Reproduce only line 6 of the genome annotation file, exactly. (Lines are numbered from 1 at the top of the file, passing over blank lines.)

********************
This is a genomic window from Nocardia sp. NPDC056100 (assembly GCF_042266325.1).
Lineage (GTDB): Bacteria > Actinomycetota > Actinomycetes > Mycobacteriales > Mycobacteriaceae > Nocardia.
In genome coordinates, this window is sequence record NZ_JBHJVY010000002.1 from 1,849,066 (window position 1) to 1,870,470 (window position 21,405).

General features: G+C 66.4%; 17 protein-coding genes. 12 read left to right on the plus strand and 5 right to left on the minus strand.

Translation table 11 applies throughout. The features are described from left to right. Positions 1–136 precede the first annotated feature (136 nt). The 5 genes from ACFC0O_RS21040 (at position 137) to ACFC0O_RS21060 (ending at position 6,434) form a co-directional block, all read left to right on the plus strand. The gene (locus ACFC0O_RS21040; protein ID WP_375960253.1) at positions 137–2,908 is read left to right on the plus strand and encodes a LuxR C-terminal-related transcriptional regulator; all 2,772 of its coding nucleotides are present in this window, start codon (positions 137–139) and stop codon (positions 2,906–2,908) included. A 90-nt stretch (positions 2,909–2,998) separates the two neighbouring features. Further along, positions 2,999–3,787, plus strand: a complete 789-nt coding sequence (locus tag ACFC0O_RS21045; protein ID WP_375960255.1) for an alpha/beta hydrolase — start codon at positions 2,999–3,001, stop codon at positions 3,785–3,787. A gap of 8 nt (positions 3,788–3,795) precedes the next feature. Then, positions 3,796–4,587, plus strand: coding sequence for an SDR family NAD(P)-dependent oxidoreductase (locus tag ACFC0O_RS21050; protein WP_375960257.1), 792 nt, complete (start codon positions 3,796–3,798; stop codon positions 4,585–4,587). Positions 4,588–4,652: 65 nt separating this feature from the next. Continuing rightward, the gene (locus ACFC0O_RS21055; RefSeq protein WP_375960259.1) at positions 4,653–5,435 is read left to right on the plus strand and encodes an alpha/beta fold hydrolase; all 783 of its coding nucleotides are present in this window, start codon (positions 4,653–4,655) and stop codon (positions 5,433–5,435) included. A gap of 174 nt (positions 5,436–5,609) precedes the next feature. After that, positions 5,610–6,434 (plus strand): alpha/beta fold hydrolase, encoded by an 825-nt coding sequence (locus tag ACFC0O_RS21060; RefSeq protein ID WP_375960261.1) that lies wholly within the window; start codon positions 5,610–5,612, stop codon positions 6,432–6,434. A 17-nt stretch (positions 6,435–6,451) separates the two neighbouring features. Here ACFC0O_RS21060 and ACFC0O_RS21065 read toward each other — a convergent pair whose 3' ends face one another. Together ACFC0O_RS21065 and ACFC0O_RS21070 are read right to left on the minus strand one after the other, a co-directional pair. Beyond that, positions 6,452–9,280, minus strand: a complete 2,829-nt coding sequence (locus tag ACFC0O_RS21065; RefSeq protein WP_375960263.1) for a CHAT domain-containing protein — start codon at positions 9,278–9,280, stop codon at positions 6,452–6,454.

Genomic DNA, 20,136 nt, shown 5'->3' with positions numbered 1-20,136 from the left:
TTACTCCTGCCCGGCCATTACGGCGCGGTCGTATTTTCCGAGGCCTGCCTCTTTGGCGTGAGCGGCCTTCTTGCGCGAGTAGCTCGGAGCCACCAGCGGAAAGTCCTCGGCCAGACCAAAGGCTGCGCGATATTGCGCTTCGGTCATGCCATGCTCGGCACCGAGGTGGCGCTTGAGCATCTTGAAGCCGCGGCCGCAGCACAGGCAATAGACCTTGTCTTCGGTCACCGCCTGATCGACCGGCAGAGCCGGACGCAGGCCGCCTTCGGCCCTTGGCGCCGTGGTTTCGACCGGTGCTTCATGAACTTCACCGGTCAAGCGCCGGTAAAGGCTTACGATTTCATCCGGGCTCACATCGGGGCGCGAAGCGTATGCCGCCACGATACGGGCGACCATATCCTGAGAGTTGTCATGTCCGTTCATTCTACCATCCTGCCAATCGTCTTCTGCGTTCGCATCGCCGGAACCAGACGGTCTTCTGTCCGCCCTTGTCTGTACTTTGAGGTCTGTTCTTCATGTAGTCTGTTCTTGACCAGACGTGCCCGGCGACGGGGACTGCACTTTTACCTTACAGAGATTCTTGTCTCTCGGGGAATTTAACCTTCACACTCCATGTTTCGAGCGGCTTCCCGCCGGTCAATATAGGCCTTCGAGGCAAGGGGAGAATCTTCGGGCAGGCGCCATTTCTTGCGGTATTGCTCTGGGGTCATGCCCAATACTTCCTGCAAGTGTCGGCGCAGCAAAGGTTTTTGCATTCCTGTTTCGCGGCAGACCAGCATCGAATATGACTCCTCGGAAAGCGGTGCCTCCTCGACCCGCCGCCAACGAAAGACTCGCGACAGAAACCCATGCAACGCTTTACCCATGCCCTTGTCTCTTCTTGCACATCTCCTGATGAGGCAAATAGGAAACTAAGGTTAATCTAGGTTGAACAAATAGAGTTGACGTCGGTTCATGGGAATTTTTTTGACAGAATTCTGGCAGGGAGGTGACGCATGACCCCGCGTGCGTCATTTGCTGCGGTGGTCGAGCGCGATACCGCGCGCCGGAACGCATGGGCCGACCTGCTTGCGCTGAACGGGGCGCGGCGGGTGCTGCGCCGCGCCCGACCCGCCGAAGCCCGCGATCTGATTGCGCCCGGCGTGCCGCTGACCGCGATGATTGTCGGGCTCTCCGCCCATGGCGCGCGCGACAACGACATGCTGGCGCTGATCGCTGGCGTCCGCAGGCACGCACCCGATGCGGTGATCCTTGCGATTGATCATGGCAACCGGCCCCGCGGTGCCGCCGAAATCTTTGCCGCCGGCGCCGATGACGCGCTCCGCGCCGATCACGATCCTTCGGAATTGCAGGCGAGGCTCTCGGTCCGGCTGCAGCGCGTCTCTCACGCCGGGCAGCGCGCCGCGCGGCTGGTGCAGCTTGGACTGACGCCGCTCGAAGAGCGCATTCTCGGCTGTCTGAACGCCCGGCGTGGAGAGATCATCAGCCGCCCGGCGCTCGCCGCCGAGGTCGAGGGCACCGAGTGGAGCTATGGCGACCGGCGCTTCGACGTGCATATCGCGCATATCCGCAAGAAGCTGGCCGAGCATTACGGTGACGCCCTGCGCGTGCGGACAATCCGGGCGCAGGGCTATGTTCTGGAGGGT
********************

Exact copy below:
Genomic DNA, 20,136 nt, shown 5'->3' with positions numbered 1-20,136 from the left: